How healthy is urban horticulture in high traffic areas? Trace metal concentrations in vegetable crops.
A study by:
Ina Säumel a,*, Iryna Kotsyuk b, Marie Hölscher a, Claudia Lenkereit a, Frauke Weber a, Ingo Kowarik a
a Department of Ecology, Technische Universität Berlin, Rothenburgstr. 12, D-12165 Berlin, Germany
b Botanical Garden of Khmelnitskij National University, str. Instytutska 11, Khmelnitsky 29016, Ukraine
High traffic burden near the planting site, i.e. <10 m, resulted in 67% of crops having Pb values which exceeded the standards of the European Union. In contrast, only 38% of the crops grown at the distance of more than 10 m from the nearest street exceeded these values. Only 37% of samples had critical Pb values when crops were grown behind a barrier (buildings and/or tall vegetation) between the cultivation site and the next street, while more than half (52%) of all samples collected at sampling sites without such a barrier had critical Pb values. Almost no sample collected in this study exceeded the standards of the European Union for cadmium concentration in food crops. Surprisingly, vegetables which had been planted directly in urban soil beds had lead values above the critical value less often (40%) than vegetables planted in beds filled with commercial soils or planted in pots (50%).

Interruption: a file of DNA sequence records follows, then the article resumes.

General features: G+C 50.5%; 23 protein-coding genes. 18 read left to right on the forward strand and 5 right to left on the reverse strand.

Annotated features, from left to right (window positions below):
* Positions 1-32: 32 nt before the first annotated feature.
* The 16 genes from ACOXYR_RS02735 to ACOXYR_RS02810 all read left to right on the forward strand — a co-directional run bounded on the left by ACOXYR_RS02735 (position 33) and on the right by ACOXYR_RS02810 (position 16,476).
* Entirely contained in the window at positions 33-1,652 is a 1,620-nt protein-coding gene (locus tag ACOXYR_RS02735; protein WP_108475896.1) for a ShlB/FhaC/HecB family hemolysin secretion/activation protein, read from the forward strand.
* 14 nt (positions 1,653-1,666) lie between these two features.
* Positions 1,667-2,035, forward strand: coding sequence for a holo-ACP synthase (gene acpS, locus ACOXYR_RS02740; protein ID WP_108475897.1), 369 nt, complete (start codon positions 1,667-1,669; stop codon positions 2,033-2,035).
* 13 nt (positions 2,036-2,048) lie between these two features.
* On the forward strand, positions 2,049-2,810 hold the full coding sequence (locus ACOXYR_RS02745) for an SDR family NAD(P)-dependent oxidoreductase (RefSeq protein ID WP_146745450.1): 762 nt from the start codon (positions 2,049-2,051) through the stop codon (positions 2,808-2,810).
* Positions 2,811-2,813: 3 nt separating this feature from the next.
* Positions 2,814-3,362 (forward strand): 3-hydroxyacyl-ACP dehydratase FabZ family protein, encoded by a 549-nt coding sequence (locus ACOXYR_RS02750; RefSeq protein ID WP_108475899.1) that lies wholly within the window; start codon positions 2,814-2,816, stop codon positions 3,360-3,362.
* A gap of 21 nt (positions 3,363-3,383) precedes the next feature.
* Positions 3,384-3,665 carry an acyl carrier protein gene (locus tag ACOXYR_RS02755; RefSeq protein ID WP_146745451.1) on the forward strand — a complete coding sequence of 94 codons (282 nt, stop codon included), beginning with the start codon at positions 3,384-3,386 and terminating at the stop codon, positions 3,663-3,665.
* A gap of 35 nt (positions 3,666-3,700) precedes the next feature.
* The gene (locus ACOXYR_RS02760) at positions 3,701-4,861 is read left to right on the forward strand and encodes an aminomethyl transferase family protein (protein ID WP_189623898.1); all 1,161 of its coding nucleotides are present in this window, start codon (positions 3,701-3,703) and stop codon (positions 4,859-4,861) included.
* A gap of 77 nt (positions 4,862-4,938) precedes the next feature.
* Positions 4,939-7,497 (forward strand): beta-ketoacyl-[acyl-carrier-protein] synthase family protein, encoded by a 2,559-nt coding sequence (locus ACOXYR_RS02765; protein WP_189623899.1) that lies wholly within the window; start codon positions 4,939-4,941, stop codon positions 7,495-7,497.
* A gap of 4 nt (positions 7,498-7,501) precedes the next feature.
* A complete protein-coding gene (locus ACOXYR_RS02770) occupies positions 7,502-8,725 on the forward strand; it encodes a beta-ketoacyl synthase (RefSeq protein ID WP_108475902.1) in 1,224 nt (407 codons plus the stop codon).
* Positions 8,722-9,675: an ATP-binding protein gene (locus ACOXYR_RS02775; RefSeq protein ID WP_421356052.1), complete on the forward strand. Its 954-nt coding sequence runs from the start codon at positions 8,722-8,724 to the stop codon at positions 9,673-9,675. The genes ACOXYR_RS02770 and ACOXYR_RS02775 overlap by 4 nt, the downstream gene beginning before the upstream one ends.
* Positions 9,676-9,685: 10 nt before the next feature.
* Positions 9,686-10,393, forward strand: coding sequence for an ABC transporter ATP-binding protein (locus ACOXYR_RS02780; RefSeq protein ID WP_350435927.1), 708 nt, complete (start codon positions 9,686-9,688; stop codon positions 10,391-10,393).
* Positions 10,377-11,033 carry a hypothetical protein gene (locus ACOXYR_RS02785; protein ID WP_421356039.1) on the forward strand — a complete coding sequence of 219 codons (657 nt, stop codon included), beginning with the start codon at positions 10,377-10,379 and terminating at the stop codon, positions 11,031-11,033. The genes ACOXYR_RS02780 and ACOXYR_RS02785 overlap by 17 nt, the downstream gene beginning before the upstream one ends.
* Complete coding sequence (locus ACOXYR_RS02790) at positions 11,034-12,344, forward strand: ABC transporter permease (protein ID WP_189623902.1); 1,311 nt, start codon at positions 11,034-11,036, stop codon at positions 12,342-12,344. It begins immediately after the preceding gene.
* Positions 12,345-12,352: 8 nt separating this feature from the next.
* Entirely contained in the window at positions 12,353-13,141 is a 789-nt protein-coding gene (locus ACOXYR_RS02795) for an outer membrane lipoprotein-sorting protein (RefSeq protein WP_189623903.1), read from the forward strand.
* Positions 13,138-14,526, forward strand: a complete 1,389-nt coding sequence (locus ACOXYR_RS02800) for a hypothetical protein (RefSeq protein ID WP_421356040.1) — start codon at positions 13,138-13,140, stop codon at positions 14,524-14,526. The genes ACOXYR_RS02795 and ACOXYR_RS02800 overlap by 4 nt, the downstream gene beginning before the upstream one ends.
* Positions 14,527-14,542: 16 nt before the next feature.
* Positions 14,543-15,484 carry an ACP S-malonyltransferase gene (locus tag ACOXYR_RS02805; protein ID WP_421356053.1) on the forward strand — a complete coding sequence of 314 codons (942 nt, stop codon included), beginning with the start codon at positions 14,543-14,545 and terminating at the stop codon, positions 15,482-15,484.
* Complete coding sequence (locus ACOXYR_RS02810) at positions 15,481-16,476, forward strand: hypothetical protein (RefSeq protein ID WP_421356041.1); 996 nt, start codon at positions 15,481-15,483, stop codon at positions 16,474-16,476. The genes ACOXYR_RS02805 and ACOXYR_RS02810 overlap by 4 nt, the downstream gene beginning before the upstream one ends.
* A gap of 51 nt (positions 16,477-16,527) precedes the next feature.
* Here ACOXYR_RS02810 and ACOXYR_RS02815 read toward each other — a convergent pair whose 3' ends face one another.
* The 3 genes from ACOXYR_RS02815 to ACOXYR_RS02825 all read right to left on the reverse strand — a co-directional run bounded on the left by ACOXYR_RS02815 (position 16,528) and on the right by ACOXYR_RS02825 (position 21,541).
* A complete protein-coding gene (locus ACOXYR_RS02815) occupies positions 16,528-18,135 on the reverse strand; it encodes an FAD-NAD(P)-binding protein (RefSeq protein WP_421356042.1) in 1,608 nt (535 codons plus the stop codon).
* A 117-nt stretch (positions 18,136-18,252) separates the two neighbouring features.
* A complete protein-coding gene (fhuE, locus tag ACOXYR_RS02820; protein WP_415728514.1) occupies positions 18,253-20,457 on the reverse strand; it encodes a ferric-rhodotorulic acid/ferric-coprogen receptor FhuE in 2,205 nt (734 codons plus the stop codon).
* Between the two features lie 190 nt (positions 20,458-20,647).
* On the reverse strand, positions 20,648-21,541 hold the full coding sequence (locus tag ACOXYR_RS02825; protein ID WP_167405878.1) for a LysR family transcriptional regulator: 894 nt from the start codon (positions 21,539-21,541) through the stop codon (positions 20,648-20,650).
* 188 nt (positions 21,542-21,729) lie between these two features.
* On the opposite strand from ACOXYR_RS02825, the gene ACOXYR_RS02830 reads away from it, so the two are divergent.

journal homepage: http://www.elsevier.com/locate/envpol